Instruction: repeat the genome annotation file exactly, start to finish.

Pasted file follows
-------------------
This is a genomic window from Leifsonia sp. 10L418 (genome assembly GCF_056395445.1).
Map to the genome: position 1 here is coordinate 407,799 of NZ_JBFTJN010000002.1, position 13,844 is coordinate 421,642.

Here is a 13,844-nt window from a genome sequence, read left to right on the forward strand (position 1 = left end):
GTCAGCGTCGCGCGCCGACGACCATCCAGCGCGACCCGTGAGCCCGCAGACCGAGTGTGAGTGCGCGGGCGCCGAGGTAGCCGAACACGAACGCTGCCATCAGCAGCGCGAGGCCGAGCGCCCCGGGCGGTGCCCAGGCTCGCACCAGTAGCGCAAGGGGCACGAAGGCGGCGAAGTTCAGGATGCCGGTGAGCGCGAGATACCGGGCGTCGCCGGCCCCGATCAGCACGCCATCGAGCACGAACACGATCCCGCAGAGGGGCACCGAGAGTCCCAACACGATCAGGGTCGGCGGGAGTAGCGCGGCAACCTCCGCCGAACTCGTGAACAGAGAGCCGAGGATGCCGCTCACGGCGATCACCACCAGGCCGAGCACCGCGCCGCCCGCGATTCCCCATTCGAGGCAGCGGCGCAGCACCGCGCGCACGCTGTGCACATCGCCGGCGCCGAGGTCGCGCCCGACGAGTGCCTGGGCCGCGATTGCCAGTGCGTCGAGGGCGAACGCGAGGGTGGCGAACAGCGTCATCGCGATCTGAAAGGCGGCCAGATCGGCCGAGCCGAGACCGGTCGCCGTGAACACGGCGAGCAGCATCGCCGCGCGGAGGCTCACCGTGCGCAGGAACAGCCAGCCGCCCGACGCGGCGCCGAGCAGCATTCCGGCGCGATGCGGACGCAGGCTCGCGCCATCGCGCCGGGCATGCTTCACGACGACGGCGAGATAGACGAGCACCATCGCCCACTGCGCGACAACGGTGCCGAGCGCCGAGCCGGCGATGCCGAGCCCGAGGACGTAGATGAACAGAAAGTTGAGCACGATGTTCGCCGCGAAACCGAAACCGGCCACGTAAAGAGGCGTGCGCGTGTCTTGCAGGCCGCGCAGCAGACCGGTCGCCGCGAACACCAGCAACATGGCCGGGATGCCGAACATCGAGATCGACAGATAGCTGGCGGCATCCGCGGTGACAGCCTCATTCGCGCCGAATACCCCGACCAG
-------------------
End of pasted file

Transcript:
This is a genomic window from Leifsonia sp. 10L418 (genome assembly GCF_056395445.1).
Map to the genome: position 1 here is coordinate 407,799 of NZ_JBFTJN010000002.1, position 13,844 is coordinate 421,642.

Here is a 13,844-nt window from a genome sequence, read left to right on the forward strand (position 1 = left end):
GTCAGCGTCGCGCGCCGACGACCATCCAGCGCGACCCGTGAGCCCGCAGACCGAGTGTGAGTGCGCGGGCGCCGAGGTAGCCGAACACGAACGCTGCCATCAGCAGCGCGAGGCCGAGCGCCCCGGGCGGTGCCCAGGCTCGCACCAGTAGCGCAAGGGGCACGAAGGCGGCGAAGTTCAGGATGCCGGTGAGCGCGAGATACCGGGCGTCGCCGGCCCCGATCAGCACGCCATCGAGCACGAACACGATCCCGCAGAGGGGCACCGAGAGTCCCAACACGATCAGGGTCGGCGGGAGTAGCGCGGCAACCTCCGCCGAACTCGTGAACAGAGAGCCGAGGATGCCGCTCACGGCGATCACCACCAGGCCGAGCACCGCGCCGCCCGCGATTCCCCATTCGAGGCAGCGGCGCAGCACCGCGCGCACGCTGTGCACATCGCCGGCGCCGAGGTCGCGCCCGACGAGTGCCTGGGCCGCGATTGCCAGTGCGTCGAGGGCGAACGCGAGGGTGGCGAACAGCGTCATCGCGATCTGAAAGGCGGCCAGATCGGCCGAGCCGAGACCGGTCGCCGTGAACACGGCGAGCAGCATCGCCGCGCGGAGGCTCACCGTGCGCAGGAACAGCCAGCCGCCCGACGCGGCGCCGAGCAGCATTCCGGCGCGATGCGGACGCAGGCTCGCGCCATCGCGCCGGGCATGCTTCACGACGACGGCGAGATAGACGAGCACCATCGCCCACTGCGCGACAACGGTGCCGAGCGCCGAGCCGGCGATGCCGAGCCCGAGGACGTAGATGAACAGAAAGTTGAGCACGATGTTCGCCGCGAAACCGAAACCGGCCACGTAAAGAGGCGTGCGCGTGTCTTGCAGGCCGCGCAGCAGACCGGTCGCCGCGAACACCAGCAACATGGCCGGGATGCCGAACATCGAGATCGACAGATAGCTGGCGGCATCCGCGGTGACAGCCTCATTCGCGCCGAATACCCCGACCAG